Some users have been reaching out to us after seeing the “Close programs to prevent information loss” error message. Although the message might seem to suggest a shortage of RAM memory, it’s actually signaling that the system is running out of virtual memory – the paging file (pagefile.sys) is not large enough, or the system is not permitted to automatically adjust the size of the paging file.
Note: This particular error is usually encountered on Windows 10 (since it’s the most resource demanding), but you can stumble upon slightly different variations of this error on older Windows versions. Some users have reported that the issue is not exclusive to when the computer is performing demanding tasks, but it’s also occurring when the computer is idle.
Whenever this error surfaces, you’ll experience some performance hiccups that will complement the apparition of this error message. You should also start noticing that the programs currently opened are responding slowly or become totally unresponsive after a short while.
Why is this error occurring?
As you probably know, the Random Access Memory (RAM) serves as the computer’s working memory. It allows your PC to handle more information at the same time, which boosts the overall performance.
However, whenever your system runs out of RAM, Windows is forced to make use of virtual memory – it moves the least used data blocks to a hidden file named pagefile.sys (also referred to as paging file or swap file). It does this in order to free up some RAM for more pressing matters. Whenever this information is needed again, your OS will sacrifice other data blocks in order to read the previously moved information back in. This process is very efficient in allowing modern computers to prioritize the usage of RAM and speed up various operations.
Note: Keep in mind the paging file (pagefile.sys) does not have a dedicated hardware component – Windows will use hard disk space to accommodate virtual memory.
If your operating system is unable to enlarge or modify paging file to accommodate the new data blocks that are scheduled to arrive from RAM, you will be prompted with the “Close programs to prevent information loss” error. This can happen for one of two reasons – either Windows is not configured to automatically manage the paging file size or it doesn’t have enough disk space on the hard drive to expand the paging file size.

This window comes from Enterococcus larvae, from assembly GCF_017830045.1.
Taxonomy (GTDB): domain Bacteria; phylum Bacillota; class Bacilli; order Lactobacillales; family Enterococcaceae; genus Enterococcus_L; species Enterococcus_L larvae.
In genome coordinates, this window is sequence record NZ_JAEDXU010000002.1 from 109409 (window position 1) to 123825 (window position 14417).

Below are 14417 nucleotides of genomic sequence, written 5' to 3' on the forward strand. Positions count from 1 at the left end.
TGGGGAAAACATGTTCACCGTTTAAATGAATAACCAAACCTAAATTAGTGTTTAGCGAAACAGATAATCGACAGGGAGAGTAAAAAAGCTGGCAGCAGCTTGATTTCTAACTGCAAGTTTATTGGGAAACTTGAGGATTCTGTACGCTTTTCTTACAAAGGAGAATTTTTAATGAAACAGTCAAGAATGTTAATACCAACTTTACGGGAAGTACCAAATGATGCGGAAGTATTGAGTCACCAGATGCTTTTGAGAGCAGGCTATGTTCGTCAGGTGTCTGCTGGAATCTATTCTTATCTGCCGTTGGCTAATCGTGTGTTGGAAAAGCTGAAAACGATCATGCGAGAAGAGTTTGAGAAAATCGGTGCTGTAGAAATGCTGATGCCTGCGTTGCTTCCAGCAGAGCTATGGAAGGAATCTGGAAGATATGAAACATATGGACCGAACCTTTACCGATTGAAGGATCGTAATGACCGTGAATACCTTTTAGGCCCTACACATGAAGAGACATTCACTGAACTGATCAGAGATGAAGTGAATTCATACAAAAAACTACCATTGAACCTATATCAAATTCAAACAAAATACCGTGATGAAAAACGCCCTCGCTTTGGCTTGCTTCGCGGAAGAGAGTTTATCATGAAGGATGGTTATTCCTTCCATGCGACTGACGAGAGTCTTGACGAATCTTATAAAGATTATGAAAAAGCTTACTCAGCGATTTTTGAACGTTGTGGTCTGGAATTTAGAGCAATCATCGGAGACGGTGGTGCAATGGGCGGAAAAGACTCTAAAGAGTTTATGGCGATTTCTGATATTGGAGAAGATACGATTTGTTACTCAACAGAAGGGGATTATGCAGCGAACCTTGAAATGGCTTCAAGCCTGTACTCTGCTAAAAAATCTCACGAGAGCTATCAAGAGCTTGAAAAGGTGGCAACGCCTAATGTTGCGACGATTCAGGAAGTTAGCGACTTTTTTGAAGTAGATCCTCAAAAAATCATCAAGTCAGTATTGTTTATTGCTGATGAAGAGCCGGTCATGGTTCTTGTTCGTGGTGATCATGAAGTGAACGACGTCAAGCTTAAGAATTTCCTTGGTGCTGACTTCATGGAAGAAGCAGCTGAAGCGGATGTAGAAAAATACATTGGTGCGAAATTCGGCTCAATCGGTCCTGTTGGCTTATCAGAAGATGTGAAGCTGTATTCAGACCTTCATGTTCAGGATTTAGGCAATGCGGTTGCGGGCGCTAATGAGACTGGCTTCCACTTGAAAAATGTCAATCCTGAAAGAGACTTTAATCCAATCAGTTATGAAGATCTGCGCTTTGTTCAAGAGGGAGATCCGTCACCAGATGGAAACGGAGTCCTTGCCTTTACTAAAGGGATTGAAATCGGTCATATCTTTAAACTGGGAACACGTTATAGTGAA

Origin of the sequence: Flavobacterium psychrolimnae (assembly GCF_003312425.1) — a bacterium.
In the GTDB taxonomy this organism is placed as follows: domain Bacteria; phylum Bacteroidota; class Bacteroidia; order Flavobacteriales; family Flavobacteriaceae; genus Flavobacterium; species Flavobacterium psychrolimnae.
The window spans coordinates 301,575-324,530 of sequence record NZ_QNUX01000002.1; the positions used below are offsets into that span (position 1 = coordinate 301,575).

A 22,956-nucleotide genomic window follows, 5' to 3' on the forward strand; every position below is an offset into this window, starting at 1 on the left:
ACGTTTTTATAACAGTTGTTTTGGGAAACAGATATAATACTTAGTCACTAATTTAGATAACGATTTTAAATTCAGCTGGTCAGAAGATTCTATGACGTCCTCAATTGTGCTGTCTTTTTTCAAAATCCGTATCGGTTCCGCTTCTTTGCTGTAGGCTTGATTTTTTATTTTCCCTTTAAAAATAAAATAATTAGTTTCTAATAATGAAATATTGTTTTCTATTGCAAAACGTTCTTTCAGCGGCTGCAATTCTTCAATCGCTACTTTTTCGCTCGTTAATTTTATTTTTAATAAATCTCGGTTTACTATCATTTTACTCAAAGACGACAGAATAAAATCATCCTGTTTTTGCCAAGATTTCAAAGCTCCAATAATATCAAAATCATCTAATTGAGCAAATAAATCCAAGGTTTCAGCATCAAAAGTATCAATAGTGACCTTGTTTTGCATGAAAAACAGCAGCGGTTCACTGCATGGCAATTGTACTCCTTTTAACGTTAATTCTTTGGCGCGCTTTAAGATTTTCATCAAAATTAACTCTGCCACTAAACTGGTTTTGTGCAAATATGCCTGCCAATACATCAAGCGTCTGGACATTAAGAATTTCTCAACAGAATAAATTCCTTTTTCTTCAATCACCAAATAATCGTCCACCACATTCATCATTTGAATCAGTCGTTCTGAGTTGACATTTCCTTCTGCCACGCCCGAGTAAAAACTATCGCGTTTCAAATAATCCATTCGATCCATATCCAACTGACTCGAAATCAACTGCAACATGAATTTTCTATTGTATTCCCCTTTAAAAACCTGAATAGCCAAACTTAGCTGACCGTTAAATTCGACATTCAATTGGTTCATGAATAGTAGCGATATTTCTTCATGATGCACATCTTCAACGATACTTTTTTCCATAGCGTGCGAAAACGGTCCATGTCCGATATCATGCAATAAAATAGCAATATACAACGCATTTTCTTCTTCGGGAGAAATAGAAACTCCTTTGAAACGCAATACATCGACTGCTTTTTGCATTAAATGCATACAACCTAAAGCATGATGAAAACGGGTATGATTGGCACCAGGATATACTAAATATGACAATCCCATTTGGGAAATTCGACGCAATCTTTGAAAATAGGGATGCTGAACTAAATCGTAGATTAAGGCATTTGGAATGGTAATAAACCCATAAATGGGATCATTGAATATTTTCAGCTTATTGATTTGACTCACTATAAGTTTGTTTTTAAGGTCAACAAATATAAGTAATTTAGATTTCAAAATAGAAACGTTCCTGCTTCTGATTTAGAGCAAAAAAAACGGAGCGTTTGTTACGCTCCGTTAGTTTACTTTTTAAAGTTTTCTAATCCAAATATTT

How to fix the “Close Programs to Prevent Information Loss” error
If you’re currently struggling with this issue, your first stop should be under System Properties. The vast majority of users are facing this issue because they have previously modified the Virtual Memory settings.
Although there are some legitimate reasons for adjusting the size of the paging file, Windows is by far the best manager for it – unless you have some kind issue that requires you to set a custom size for your swap file (paging file). Letting Windows to automatically manage the paging file size will allow it to adjust the size dynamically on an on-demand basis.
Follow the steps down below to access System Properties and allow Windows to automatically manage the paging file size:
- Press Windows key + R to open up a Run window. Type “systempropertiesadvanced” and press Enter to open the Advanced tab of System Properties.
- In the Advanced tab of System Properties, click the Settings button associated with Performance entry.
- In the Performance Options window, go to the Advanced tab and click the Change button associated with Virtual memory.
- Under Virtual Memory, check the box associated with Automatically manage paging file size for all drives, then hit Ok to save your changes.
- Reboot your system to give Windows the chance to take control over the paging file and see if the “Close programs to prevent information loss” has been resolved.
After the next startup, stress your PC as much as possible and see if the “Close programs to prevent information loss” error returns. If it does, clear more space on your OS drive, so that your system has enough free space to expand the paging file.
Also, if you have the means, consider adding an additional RAM stick. Or even better, buy a larger, more powerful dual channel RAM kit. This will make it less probable that your OS will run out of RAM memory and consequently be forced to use virtual memory.